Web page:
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Double Eeww Tee Eff!?
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Discussion Starter #1 (Edited)
I did a search and read about using Plexus or Novus polish to help restore the headlights. Alot of people also wet sanded them and then used the polish. What I'd like to know is how hard is this to do?

Do you just take sand paper and wet it? Do I need 3 different kinds of grit sand paper in order to do this properly? How long does this normally take?

And the final question.......Any place I can go to incase all else fails (where can I get someone to do this for me)?:D

EDIT | Is there any way to get the housing re-sealed or something? I washed my car today and noticed some condesation in the housing. Mostly around the corner lens.
 

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Here's what the guy who sold them to me said:

Renewing One-Piece Headlights.
You are going to have to remove the lights from your car to do this and it WILL take quite a bit of time and elbow grease. In fact, it's just plain tedious. But here are the steps and things you'll need.

Things you'll need:

1. Bowl of water
2. 2 Sheets 400 Grit Wet/Dry Sandpaper
3. 2 Sheets 600 Grit Wet/Dry Sandpaper
4. 2 Sheets 1000 Grit Wet/Dry Sandpaper
5. 2 Sheets 1500 Grit Wet/Dry Sandpaper
6. Turtle Wax No. 5 (heavy duty/red) rubbing compound
7. Turtle Wax No. 7 (light/white) polishing compound
8. McGuire’s Clear Plastic Cleaner
9. McGuire’s Clear Plastic Polish
10. Soft terry cloth towels

Steps:
1. Remove lights from car.
2. Use the 400 grit sandpaper and start sanding the surface of the lights lengthwise in only a side to side motion. DON'T CHANGE DIRECTIONS (up/down or circles). At first don't use any water, but add water as the clear coat starts to come off. You'll be able to tell where it is and isn't coming off.
3. Repeat above procedure with the 600 grit sandpaper after all of the clearcoat is removed (use water).
4. Repeat using 1000 grit sandpaper with water.
5. Repeat using 1500 grit sandpaper with water.
6. Now use a soft terry cloth towel to work in the Turtle Wax heavy duty rubbing compound using same side to side motion. Work that in for about 5 minutes and rub clean and dry.
7. Get a new terry cloth towel and work in the Turtle Wax Light Polishing Compound. Work it in for about 5 minutes and wipe clean and dry.
8. Examine the lights and see that all of the clearcoat is gone and that most of the hairline scratches from the sandpaper are gone.
9. If it looks pretty good, apply the McGuire’s Clear Plastic Cleaner with a clean terry cloth towel. Work that in until it's clean and dry.
10. Now apply the McGuire’s Clear Plastic Polish with the same towel. After being rubbed in thoroughly, use a clean towel and wipe it dry. The light should look close to brand new.
 

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C.O.D.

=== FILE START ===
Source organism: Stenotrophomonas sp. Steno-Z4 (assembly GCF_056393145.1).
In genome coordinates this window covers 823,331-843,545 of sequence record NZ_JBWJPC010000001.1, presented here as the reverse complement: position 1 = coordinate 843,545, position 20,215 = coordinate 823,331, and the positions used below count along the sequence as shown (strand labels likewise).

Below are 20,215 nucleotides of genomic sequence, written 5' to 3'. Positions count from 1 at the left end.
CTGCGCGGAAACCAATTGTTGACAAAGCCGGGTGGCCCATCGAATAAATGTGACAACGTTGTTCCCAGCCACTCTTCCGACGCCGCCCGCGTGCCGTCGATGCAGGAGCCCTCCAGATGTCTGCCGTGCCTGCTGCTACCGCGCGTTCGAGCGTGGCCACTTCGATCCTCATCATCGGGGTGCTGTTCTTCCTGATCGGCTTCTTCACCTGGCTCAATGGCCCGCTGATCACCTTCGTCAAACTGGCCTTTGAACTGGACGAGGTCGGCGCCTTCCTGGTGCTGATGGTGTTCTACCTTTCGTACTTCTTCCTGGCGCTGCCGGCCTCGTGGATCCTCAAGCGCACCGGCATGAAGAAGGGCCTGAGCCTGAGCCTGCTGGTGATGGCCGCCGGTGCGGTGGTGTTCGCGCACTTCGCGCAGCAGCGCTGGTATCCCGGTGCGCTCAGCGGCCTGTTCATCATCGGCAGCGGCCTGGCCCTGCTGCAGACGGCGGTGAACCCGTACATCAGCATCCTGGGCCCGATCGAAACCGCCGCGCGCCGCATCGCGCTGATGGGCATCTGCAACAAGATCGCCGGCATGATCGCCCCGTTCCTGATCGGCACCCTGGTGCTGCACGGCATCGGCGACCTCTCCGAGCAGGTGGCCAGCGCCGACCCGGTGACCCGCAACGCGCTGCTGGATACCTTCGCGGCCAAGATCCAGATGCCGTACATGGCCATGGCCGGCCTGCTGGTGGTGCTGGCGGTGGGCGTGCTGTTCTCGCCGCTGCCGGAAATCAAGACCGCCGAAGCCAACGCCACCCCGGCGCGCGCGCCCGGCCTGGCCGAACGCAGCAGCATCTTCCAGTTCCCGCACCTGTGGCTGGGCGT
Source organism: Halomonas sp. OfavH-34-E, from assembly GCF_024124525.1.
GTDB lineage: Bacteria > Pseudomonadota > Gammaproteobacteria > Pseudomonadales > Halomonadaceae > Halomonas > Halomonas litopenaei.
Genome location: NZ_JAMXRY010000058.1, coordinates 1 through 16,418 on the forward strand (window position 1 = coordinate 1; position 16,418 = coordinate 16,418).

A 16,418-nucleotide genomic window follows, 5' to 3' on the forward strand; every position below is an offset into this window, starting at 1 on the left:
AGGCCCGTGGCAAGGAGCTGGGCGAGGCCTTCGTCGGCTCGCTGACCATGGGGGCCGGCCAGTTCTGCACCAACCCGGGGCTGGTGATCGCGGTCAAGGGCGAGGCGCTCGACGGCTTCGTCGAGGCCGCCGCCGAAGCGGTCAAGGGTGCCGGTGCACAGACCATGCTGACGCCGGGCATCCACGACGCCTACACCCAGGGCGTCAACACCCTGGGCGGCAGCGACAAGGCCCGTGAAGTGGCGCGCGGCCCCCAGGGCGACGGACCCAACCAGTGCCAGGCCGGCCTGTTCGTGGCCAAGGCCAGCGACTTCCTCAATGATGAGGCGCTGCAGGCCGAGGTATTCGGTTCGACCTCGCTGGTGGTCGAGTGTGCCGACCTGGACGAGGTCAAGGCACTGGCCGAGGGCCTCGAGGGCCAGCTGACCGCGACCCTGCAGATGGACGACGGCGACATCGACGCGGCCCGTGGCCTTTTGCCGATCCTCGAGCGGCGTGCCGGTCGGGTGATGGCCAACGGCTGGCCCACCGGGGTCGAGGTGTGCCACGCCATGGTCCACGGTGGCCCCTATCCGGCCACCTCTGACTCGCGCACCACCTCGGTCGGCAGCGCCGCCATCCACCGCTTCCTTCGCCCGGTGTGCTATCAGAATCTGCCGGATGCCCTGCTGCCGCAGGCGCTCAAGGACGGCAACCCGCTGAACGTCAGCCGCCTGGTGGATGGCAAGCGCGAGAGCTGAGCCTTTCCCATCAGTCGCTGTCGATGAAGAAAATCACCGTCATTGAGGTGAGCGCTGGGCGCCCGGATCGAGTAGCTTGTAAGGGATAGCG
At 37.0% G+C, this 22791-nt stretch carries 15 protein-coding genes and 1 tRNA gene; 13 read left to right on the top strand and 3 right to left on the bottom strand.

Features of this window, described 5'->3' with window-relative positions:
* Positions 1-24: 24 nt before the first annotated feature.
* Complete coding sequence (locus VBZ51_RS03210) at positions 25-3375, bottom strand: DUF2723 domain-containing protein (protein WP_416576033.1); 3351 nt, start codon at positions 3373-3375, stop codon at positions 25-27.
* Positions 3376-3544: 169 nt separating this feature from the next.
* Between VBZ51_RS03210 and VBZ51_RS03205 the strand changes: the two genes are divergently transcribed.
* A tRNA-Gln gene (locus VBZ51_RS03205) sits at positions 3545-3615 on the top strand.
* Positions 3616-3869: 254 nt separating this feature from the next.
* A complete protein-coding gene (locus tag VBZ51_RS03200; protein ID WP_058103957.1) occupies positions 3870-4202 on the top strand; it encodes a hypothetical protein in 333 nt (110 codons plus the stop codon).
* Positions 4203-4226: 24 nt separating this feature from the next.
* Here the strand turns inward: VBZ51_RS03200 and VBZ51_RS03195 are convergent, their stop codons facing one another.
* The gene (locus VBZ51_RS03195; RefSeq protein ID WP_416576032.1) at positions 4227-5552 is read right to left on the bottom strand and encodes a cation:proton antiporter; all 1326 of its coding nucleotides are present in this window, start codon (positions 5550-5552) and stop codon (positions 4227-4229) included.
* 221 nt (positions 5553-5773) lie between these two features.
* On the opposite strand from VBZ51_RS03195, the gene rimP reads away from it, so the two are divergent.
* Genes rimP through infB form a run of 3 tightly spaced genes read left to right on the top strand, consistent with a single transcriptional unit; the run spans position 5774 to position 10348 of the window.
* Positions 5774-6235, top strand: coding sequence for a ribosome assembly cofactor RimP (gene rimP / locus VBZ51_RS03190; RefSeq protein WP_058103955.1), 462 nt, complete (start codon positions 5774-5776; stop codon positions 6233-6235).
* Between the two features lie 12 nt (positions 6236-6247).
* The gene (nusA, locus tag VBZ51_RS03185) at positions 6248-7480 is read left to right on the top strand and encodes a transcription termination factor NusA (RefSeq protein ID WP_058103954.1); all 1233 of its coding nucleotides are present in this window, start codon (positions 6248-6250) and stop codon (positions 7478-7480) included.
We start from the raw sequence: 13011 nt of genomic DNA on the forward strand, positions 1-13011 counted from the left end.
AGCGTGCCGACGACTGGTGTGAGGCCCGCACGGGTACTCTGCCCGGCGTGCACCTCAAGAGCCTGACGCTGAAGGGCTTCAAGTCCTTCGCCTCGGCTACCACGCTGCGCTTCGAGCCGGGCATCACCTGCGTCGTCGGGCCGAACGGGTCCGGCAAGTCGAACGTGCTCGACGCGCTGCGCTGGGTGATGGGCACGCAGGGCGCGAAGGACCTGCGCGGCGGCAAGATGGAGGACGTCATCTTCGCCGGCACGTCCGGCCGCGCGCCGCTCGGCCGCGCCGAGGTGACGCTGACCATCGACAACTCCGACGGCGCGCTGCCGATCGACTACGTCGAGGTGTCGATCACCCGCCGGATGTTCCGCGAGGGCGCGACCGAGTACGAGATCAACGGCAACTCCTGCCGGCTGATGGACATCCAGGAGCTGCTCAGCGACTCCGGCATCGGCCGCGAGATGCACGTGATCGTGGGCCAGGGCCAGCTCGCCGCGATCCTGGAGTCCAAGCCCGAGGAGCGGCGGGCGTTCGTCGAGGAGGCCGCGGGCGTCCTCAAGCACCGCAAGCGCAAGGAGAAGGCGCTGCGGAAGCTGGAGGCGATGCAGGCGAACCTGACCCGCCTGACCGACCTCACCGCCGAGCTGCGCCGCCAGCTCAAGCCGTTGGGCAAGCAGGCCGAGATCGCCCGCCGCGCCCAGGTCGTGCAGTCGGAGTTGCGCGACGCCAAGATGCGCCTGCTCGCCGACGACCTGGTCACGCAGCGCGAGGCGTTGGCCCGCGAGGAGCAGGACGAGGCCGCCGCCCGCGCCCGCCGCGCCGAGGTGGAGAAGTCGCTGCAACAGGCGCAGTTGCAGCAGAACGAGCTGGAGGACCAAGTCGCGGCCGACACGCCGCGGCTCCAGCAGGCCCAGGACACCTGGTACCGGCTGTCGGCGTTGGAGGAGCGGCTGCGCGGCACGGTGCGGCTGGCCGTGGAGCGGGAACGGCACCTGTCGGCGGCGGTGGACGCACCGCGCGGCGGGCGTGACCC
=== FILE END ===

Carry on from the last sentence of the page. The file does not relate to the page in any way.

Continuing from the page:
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Plexus is a popular choice, but I don't know how well it would go with sanded down plastic. It's mainly used for maintaining plastic. It's not a real plastic polish; try the Renovo Plastic Polish.

Here's a link to it from properautocare.com http://www.properautocare.com/renplaswinpo.html

Anyway, what you said about wet sanding is correct - you're using sandpaper to make the surface of the plastic really smooth. This will then make the plastic cloudy, but will be revived through using the plastic polish. For best results, using a rotary buffer or an orbital buffer is the best.

The process lude_vtec described is pretty much what it is anyway, so I won't go say it again. However, a 400 grit sandpaper might be too rough for the plastic to begin with. Plastic can be either soft or hard, and if you apply too much pressure, you can leave scratches rather than make the surface smooth. Also, soak the sandpapers in warm water and use a solid backing, not your hand, when you sand the surface. I posted this same link: http://www.goodspeedmotoring.com/?page=sanding in the Detailer's forum for color sanding, but the technique is the same. What they're doing paint, is what you're doing on plastic.

Also, the products lude_vtec posted above aren't the greatest - especially the Turtle Wax. If you want to buy products from places like Pep Boys rather than going to a specialty place online, stick with the 3M line, like the 3M Fine Cut Compound. Oh and McGuire's is Meguiar's - in case you might get confused.

Hope you get good results :)
 

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PRelude787 said:
Quick questions..........what do you guys think of Mother's Plastic Polish? Do plastic polishes leave what most people call a clearcoat on the lens?
A clearcoat is a different from a polish. If your wondering what can act as a protectant on plastic, there are very few products, if any, out there that will do so. A wax or sealent can protect the paint, but I haven't heard of a product that's in the market designed specifically to protect the plastic. If anything, platsic polishes like Renovo and the Plexol product do a combination of things - more like an all -in-one kind of product. That's my understanding.

IMO, the Mother's and Meguiar's line can be rated as a little above average...so you can decide from there on how good/expensive of a product you want to get.
 

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Double Eeww Tee Eff!?